“Don’t Ask Don’t Tell” is a relic from the 90′s which we are hoping to do away with in the coming year. I believe the attitude still exists in coverage of the Olympics, even in Vancouver, Canada (a country where gay marriage has been legal for years). For some reason, social causes like gay rights are not as readily taken up by the Olympic movement. It’s too thorny.
There are no publicly gay athletes at the Winter Olympics that we know of (Johnny Weir is another subject). I have heard rumors that a dozen gay Olympians will come out in Vancouver. Don’t hold your breath — there’s a better chance that Ann Coulter and Glenn Beck will win pairs skating.
[photo credit: Flickr- US Consulate General Vancouver]
By: Tom Butts
It’s unfortunate, but airlines aren’t the only thing affected by a big snow storm. The so called “Snow Storm of the Century” could also delay Congress weighing in on DC’s decision to make gay marriage legal. How do these two topics even relate you ask??
Well, by law Congress has 30 legislative days to review all laws signed by the DC Mayor (Adrian Fenty – in case you’re thinking it’s still “cracked-out” Mayor Marion Berry). If the Capitol shuts down, so does the clock that counts down the 30 days.
What this means is that gay marriage may not become law until mid-March. Fortunately, even with all the talk about the devastating defeat the Democrats had in the Senate in Massachusetts, we still have 59 votes and a much larger margin in the House. Gay marriage hasn’t been legal or recognized in the 233 years we’ve been a country, so what’s another week or two…right?!
By: Heidi Biddle
I have been blessed with three babies. Well, I say ”babies”, but they are nearly 17, 14, and 9. I remember each one of their births like it was yesterday. Without saying I was naive, when it came to the births of my children, I thought I had it all planned out.
For my first birth, I wrote out a birth plan and looked forward to going through this with my support people. I assumed the doctor would not only explain everything to us, but would also assist me through my whole labor and birth, all the while talking to me in a soothing voice, and urging me to go on. I thought the nurses would be there to support me and help me through this wonderful time. I knew that I wanted my husband, my sister, and my mom in the room when I had my baby-they would help me, too. My birth plan was simple: “no drugs unless I am in pain and ask for some.” I prepared myself and my husband for what was surely going to be the most beautiful, sweet, peaceful, and incredible birth ever.
Then, I went into labor. I had an epidural at 3 cm. (as early as you can), but it didn’t work. I felt it all, including the vacuum that was used to get him out. My beautiful, perfect, cone-headed baby.
With my second, I got to the hospital at 8 cm. Then she just fell out! There was no doctor, no nurse – just my husband (who was freaking out and saying “is this supposed to be happening?”). Papers flying, husband holding baby in with his hand, my mom looking for help, and my sister -my poor sister -her jaw was on the floor and she looked as if she’d seen a ghost. Where were my support people?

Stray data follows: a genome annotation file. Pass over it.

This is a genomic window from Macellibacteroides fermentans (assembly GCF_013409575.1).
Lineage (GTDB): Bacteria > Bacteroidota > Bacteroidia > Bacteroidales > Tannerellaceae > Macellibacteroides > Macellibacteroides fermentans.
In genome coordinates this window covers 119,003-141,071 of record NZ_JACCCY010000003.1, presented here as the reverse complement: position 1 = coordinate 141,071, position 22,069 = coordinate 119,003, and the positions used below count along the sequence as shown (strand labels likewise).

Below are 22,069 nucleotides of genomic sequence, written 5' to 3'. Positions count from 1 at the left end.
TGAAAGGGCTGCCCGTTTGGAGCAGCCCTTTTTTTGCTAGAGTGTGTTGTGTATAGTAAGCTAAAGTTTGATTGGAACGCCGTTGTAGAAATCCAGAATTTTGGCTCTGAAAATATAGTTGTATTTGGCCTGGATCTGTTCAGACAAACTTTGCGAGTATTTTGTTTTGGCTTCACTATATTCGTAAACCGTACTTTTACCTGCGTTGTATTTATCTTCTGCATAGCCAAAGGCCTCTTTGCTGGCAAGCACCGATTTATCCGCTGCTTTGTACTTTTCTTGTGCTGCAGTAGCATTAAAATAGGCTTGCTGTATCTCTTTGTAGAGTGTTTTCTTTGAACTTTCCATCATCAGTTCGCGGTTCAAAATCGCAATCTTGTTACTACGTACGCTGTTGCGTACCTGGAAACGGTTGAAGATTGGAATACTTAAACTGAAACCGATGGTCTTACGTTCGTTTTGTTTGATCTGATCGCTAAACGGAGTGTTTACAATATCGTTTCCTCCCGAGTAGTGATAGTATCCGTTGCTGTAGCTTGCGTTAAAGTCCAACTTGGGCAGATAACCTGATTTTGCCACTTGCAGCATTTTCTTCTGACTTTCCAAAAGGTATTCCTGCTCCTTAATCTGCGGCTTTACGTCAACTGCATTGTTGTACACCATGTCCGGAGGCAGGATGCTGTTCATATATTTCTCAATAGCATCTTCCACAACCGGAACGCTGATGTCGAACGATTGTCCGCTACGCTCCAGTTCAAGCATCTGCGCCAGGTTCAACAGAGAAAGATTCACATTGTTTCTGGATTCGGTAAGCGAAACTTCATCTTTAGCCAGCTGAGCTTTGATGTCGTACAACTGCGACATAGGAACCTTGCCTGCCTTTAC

By my third time around, I found a new doctor. I explained that I was a natural at this, and I knew how I wanted it. I wanted no drugs. My babies came fast! My husband was going to catch this one, he was going to cut the cord, and I would have a mirror so I could watch my baby be born. I wanted my precious baby placed immediately on my chest – skin to skin – and I wanted to breastfeed right away. Period. I reminded my doctor of my plan at every single visit; this is how it was going to be. I explained that my husband was my coach, and we wanted to labor alone. It was going to be beautiful (in hindsight, I was my own doula!). I wanted NO intervention.
At 43 weeks pregnant (yes, that’s right, world’s longest pregnancy), I had to be induced. The doctor was afraid my baby would be 10 pounds. I cried all the way to the hospital…I didn’t want to be induced! I knew my baby would come when he was ready. I didn’t understand why they wanted me to get him out if he wasn’t ready. So what if he was 10 pounds? I was sure my body could do it! I sulked all the way through the pitocin drip. I labored away with no pain meds. I was offered drugs frequently, and turned them down every time. I owed this to my baby. I was 9 cm. dilated and ready to push when my doctor came in and recommended an epidural; he thought it would slow things down a bit and give me some energy for pushing (it turned out he was delivering twins right next door, and they were coming fast). I rolled over to my side, ready to do what he asked, because he recommended it. Before they had time to administer anything, out came my baby’s head! The doctor ran back into the room, caught my baby, cut the cord himself, handed him to a nurse to clean him up, dumped my placenta, then left to deliver the twins next door.
My husband missed the whole thing. My husband – who couldn’t wait to catch our baby -missed the whole thing. I missed the whole thing. There was no mirror, no control, no husband cutting the cord, no respect, no birth plan, no empathy, no baby placed skin-to-skin on my chest, and most of all, no 10 pound baby. He was 7 lbs, 6 oz.